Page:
Life Is A Blend of Rehearsals and Performances

Sam Black

Many of you, Reader readers, are fully aware that I spend equal parts of my time in rehearsal, in performance, and/or in attendance with music and drama opportunities around our region. Sometimes I can leave readers giddy by attending four or five events during a week. This past week found me engaged in rehearsals or performances every night except Wednesday, and even that was a fluke! Consequently, I had to forego a few concerts and plays that I would like to have attended. Hi-ho the glamorous life, as the chorus in Sondheim’s A Little Night Music proclaim!

A 25th Anniversary with Epic Legends for Wind Orchestra

This past Saturday night, I was indeed present at the Tales from Tolkien concert presented by the Twin Ports Wind Orchestra, led by music director Mark Whitlock, along with guest conductor Bill Alexander from Marshall High School. Two amazing stories were told in music, the first being Of Sailors and Whales, a five movement 1990 composition by W. Francis Mcbeth. Five scenes from H. Melville’s Moby Dick were depicted: the solid character of Ishmael, the foreign mystery of the harpoonist Queequeg, the sung prayer of the priest Father Mapple, the autocratic Captain Ahab, and the unpredictable White Whale himself.


The second story was the Symphony No. 1, The Lord of the Rings, composed in 1988 by Dutch composer Johan de Meij.

These five movements shared musical images of the wise Gandalf, the mysteries of Lothlorien, the warped world-view of the Gollum, the intimidating Journey in the Dark, and a grand hymn to the Hobbits themselves. With soprano saxophone, Robert Foster had some very intense outbursts from Gollum, and at least eight percussionists were required to create sounds from at least twice that many instruments.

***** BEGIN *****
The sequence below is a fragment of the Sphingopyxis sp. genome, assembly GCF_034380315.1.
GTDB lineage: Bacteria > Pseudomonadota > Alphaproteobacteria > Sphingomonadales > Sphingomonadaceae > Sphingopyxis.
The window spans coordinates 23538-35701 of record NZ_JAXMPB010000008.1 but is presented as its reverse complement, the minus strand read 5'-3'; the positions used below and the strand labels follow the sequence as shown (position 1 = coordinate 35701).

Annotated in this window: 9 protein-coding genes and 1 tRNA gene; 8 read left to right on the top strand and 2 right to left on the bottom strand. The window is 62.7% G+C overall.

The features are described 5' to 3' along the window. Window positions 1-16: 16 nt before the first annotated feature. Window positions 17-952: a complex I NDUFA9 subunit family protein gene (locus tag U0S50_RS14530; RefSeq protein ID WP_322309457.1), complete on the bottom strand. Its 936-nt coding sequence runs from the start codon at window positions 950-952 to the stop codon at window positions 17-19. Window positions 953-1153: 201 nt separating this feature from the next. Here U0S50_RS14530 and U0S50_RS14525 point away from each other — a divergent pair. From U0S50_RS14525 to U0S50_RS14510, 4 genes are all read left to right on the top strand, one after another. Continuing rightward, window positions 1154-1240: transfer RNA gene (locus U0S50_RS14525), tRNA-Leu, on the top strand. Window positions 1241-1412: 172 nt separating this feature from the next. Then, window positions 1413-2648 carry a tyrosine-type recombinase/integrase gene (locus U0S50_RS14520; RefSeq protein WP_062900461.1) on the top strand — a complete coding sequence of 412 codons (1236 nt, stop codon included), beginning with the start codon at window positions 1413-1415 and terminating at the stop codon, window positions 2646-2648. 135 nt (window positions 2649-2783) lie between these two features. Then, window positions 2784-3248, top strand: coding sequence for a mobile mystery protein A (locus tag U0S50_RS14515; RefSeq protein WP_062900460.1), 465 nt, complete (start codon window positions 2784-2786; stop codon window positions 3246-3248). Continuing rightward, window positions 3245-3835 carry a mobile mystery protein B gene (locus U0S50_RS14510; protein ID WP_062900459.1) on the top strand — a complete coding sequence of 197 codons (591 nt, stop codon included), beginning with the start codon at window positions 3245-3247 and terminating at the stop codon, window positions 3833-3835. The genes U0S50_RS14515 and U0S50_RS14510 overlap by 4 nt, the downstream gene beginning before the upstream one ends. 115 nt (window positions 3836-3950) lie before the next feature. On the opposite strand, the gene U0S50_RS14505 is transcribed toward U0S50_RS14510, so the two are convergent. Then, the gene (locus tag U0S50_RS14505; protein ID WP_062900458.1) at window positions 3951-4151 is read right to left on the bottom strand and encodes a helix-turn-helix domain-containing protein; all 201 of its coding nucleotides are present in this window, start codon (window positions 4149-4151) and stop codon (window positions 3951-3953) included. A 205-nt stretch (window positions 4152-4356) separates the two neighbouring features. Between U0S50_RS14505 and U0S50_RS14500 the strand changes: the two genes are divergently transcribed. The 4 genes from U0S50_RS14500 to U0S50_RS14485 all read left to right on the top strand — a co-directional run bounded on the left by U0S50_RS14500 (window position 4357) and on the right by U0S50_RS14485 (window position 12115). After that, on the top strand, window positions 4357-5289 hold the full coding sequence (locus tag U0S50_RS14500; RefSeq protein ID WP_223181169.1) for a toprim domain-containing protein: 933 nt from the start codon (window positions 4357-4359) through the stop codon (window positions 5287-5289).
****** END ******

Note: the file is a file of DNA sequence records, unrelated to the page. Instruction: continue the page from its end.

The concert also featured the Emperata Overture (Claude T. Smith) and Lightning Field (John Mackey), performed by the Marshall High School Band, led by Bill Alexander. The sudden bursts of thunder and lightning in the New Mexico desert were particularly exciting to hear. A couple of Karl King marches, and a concert opener titled Conzensus (Jan Van der Roost) added to the variety of the evening.

I am particularly fond of concert Band music, with different sizes of clarinets, saxophones, flutes, bassoons, along with trumpets, trombones, French horns, euphoniums, tubas, oboes and lots of percussion. The orchestral/instrumental colors outnumber the rainbow rings and resonate long after the music has stopped. On Saturday, June 04, 2016, plan to hear a newly commissioned piece from British composer Philip Sparke titled The Legend of Spirit Island (inspired by a Dakota/Ojibwe legend from the mouth of the St. Louis River).

On Stage from East to West

Meanwhile, the iconic play Rhinoceros will be on stage at UMD’s Dudley Center through March 20. Wise Fool Shakespeare will have Romeo and Juliet in love and death together at the Lincoln Park Middle School Auditorium through March 20 as well. Trumpeter Tom Harrell will be back at the Head of the Lakes Jazz Concert on Friday night, March 18 at Weber Music Hall on the UMD campus.

This coming Friday and Saturday(March 18 and 19) Arrowhead Chorale and Music Director Stanley Wold will be joined again by the bluegrass band Monroe Crossing in a festive program at the Duluth Depot Great Hall starting at 7:30 both nights. A new choral Te Deum by Minneapolis composer Carol Barnett will be featured in this program called Mortals & Angels.

As winter recedes, wander out into the rich world of the arts, right here in the Duluth-Superior Arts Colony, so to speak.